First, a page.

How to come up with a successful business idea
Want to start a business, but have no idea what? Here's how one mum came up with a successful business and how you can too.
Want to start a business, but have no idea what? Here’s how one mum came up with a successful business – and how you can too.
So many of us have been there...we’re totally convinced we want to start our own business, if only we could come up with a good business idea! The ‘idea’ stage of a business can be one of the most challenging, so we thought we’d speak to successful entrepreneur Sharon Melamed about how she came up with the idea for her two award-winning businesses, Matchboard and FindaConsultant.
Here’s what she told us:
Look for a pain point
Sharon says that the first place to start when trying to think of a business idea is to see whether it solves a particular problem or pain point. She says that:
‘If you, or someone else, has said ‘hmmm, if only there was…’ [in reference to your business idea], then there’s a high chance there’s a need for that particular business.’
Sharon used this thinking when coming up with her business:
‘I said to myself ‘if only there was a smarter, faster way to Google your perfect match supplier, instead of wading through page after page of search results.’ The problem, as I saw it, was search engine blues, so I set about developing a free online platform where you can enter your needs for a business service, and presto, you get connected with suppliers who meet those needs.’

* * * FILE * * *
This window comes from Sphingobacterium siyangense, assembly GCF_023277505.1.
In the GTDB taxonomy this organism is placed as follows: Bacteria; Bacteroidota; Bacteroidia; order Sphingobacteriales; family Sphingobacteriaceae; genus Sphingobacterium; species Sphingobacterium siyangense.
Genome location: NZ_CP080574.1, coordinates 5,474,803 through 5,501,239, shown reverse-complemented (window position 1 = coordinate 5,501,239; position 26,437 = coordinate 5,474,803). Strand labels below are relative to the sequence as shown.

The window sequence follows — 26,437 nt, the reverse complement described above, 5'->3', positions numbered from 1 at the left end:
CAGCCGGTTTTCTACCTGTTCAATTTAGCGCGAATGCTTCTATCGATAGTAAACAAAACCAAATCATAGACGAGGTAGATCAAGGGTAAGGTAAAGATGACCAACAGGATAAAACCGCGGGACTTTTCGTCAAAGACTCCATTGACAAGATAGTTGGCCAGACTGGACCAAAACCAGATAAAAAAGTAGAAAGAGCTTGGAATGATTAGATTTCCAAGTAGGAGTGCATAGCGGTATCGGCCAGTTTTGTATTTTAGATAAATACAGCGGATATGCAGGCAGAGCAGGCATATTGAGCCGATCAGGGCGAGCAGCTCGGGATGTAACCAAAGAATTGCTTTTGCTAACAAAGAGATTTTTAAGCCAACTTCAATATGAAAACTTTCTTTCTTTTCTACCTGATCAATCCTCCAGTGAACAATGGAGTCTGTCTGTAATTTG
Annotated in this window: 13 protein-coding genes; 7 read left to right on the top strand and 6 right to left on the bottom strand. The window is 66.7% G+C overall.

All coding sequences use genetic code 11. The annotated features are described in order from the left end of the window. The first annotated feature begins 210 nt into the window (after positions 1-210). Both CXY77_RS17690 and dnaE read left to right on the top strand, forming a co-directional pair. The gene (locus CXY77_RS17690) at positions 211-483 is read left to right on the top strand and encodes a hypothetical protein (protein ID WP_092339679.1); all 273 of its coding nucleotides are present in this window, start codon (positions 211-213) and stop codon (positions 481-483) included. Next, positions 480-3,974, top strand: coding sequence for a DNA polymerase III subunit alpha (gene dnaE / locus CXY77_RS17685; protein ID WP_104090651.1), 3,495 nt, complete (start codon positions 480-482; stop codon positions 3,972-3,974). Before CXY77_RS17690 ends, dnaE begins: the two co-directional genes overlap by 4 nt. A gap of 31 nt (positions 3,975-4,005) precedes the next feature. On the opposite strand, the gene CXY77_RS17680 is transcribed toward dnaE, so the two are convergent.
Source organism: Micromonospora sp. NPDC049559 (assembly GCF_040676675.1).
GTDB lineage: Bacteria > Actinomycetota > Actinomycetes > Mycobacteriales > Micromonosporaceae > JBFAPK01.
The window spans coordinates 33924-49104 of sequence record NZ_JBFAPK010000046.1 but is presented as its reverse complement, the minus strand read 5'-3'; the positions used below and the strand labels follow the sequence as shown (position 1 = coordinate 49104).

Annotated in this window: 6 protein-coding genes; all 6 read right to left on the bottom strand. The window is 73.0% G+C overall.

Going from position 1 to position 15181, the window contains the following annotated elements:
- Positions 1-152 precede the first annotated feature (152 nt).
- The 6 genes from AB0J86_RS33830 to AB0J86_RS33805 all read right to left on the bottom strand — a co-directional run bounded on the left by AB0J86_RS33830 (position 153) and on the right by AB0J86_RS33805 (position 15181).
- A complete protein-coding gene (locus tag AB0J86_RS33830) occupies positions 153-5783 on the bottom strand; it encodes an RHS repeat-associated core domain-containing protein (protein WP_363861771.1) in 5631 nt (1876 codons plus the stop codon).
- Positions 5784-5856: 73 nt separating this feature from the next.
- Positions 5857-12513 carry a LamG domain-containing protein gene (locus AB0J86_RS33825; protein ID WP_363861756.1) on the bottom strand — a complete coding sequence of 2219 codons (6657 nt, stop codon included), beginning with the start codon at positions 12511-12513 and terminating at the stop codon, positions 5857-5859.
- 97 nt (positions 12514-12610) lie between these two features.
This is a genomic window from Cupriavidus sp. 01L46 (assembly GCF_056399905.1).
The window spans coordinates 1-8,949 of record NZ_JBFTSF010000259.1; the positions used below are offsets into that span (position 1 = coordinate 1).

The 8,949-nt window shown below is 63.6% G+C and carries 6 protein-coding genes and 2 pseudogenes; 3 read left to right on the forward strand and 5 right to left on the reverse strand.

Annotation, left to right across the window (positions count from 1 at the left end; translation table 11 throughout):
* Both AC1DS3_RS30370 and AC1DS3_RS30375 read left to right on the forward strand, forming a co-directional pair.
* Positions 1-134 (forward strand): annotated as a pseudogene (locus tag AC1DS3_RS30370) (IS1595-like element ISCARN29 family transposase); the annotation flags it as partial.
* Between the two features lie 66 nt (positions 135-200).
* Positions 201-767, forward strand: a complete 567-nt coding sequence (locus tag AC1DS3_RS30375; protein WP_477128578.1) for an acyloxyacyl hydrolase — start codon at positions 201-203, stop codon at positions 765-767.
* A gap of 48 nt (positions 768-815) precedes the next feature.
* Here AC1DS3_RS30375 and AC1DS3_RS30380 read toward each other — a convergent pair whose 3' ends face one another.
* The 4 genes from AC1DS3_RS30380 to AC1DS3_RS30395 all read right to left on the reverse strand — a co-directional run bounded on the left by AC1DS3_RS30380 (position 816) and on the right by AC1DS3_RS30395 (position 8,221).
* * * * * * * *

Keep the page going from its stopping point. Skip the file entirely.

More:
Let the dust settle
After you think you’ve identified a pain point, Sharon says that you should always ‘let the dust settle’ before you do anything. But what does this mean?
‘The litmus test for whether you’re really passionate about an idea is to wait and see whether you still think it’s any good 2 days after you’ve come up with it. You have to effectively ‘let the dust settle’ on your idea before you start pursuing it.’
But why is this? Sharon says:
‘It’s amazing how you can feel wildly passionate about an idea one day, and then forget it the next - usually this means it wasn’t such a great idea after all!’
Be honest with yourself
And if you’re still passionate about it 2 days later? Sharon says that although optimism is important, it’s equally important to be honest with yourself about your idea’s merit, and also your capability. But how do you do this?
‘Validation is really important in the business idea stage. Ask people what they think of your idea - and don’t just ask your friends, as they may sugar-coat their response to make you feel good.’
‘Ask people who are going to be your potential customer what they think, and make sure you listen carefully and don’t just hear what you want to hear.’
And the final step? Sharon says that you’ll need to make sure you’ve got the skills to build your business:
‘Be brutally honest with yourself, do you have the skills to execute this business? If not, you may need to find a co-founder to complement your skills.’
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